Angel Records, "The Still of the Night," was also a way for Wopat to
bring a new edge to the standards in the great American songbook, and,
as Variety reported of his cabaret act, "Wopat has an appealingly
robust and easy going style."
Born on September 9, 1951, and raised on a small dairy farm in Lodi,
Wisconsin, the musically gifted Wopat says he got the bug to sing and
dance at the age of 12, when he started appearing in the high school
musicals. At the University of Wisconsin, he studied music and voice
and performed in campus musicals – "West Side Story," "Jesus Christ
Superstar," and "South Pacific" – but didn’t stick around to graduate,
instead taking off to sing and play trombone in a rock band. Two
seasons of summer stock at the Barn Theater in Michigan followed
before he headed for New York in 1977, where he was cast within weeks
in an off-Broadway musical, "A Bistro Car in the CNR." Other
off-Broadway productions included "Olympus on My Mind," and, more
recently, "The Guys."
As Wopat is making his McCarter debut as a dramatic actor, he is quick
to alert me about his return to McCarter this December with "my little
jazz trio." Next month Wopat will be recording songs from the Harold
Arlen canon. "I’ll be going on a concert tour of the Arlen songs with
my ‘Guys and Dolls’ co-star, Faith Prince, in January," says Wopat,
not forgetting to mention their concert at Carnegie Hall on
Valentine’s Day. And speaking of a full schedule, Wopat will be the
next Billy Flynn in the "Chicago" tour, beginning at Seattle’s
Paramount Theater in January.
While we don’t expect Wopat to grab his trombone after the curtain
calls of "Last of the Boys," it might not be a bad move for Duke Luke
to bring out his guitar – that way we could end the evening with a big
gig in little Princeton.
Last of the Boys, McCarter Theater, through Sunday, October 17.
Previews began on Tuesday, September 7; opening night, Friday,
September 17. Evening performances at 7:30 p.m., except 8 p.m. on
Saturday and Sunday; matinees on Saturday at 3 p.m. and Sunday at 2
p.m. Special performances include Dialogue on Drama, featuring Emily
Mann and Chris Hedges on Sunday, September 19, at 2 p.m; Pride Night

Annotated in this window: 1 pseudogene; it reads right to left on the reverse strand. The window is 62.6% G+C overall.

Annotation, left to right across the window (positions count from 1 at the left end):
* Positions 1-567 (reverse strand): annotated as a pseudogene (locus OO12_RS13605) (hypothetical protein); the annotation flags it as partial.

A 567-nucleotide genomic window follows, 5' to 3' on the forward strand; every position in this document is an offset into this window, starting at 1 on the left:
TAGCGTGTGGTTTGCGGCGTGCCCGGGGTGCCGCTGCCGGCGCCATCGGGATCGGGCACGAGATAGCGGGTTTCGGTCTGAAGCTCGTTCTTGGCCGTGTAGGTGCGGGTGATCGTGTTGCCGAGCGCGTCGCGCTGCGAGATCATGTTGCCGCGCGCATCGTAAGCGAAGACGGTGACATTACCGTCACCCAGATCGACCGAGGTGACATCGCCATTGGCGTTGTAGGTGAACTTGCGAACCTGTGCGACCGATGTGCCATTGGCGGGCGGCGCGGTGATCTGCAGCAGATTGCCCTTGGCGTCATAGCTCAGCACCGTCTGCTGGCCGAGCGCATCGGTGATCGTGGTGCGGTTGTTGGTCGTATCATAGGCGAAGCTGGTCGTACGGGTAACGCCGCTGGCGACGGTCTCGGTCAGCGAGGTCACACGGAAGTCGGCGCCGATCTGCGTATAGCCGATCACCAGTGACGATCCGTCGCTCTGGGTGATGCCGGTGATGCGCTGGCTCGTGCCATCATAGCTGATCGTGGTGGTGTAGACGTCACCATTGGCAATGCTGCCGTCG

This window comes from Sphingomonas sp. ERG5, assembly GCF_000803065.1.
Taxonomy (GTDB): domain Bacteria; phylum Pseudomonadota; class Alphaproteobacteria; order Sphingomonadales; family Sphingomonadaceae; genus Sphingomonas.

on Thursday, September 23, at 6 p.m.; and After Hours Theater Party on
Friday, September 24, at 10 p.m. Tickets available online at
www.mccarter.org and by phone at 609-258-2787.
Also appearing in "Last of the Boys:"
Joseph Siravo, playing Ben. He has appeared in roles ranging from Mark
Antony in Antony & Cleopatra to Sweeney in Sweeney Todd to Johnny
Soprano on HBO’s The Sopranos. Broadway credits include Conversations
with My Father and The Boys from Syracuse. Off Broadway: Mad Forest
and Up Against the Wind (New York Theatre Workshop), Gemini and Dark
Rapture (Second Stage), My Night with Reg (The New Group), The Root
(The Atlantic), Dream of a Common Language (The Women’s Project),
Lusting after Pipino’s Wife (Primary Stages), and Smashing (The Play
Regional: Hamlet (Long Wharf), Three Sisters (The Shakespeare Theatre
of New Jersey), The Sweet Life (Yale Repertory), Steel (American
Repertory Theatre), and Savages (Seattle Repertory).
Film: Maid in Manhattan, Carlito’s Way, Thirteen Conversations about
One Thing, Walking & Talking, Sharktale, and The Wild.
TV: Third Watch, Law and Order, and the Cosby Show.
Jenny Bacon, playing Salyer, has been seen in Off-Broadway’s Omnium
Gatherum (Variety Arts), The Orphan of Zhao (Lincoln Center), More
Stately Mansions (New York Theatre Workshop, Edinburgh Herald Angel
Award), A Streetcar Named Desire, The Most Fabulous Story Ever Told
(NYTW), Race (Classic Stage Company), Arabian Nights (Manhattan
Theater Club), Carson McCullers: Historically Inaccurate
(Playwrights/Women’s Project), and Get What You Need (Atlantic Theater
Workshop). TV: Fling, Law & Order, Law & Order: SVU, Law & Order: CI.
Film: In God’s Hands.
Steven Boyer, playing Young Soldier, appeared in McCarter education
department’s production of Jack Gelber’s Dylan’s Line. He has appeared
on Broadway in the revival of I’m Not Rappaport directed by Daniel
Television appearances include Law & Order and Ed. Boyer, a graduate
of the Juilliard School, can also be seen performing stand up comedy
in New York.
Deborah Hedwall, playing Lorraine, formerly appeared at McCarter in
Emily Mann’s Greensboro (A Requiem) and A Doll’s House, also directed
by Mann. She has worked on and off-Broadway over the past 20 years and
extensively at regional theaters.
Regional work has taken her to The Actors Theatre of Louisville, Arena
Stage, Long Wharf Theater, Yale Repertory, The Eugene O’Neil Theater
Conference, and the Sundance Playwrights Festival. Film: Shadrack,
Better Living, Underheat, Flashbeck, Hard Rain, and the upcoming Dirt.
Television: the disturbed mother on the critically acclaimed series
"I’ll Fly Away." Hedwall teaches acting in the MFA Theater Arts
Department at Rutgers University under the direction of Israel Hicks.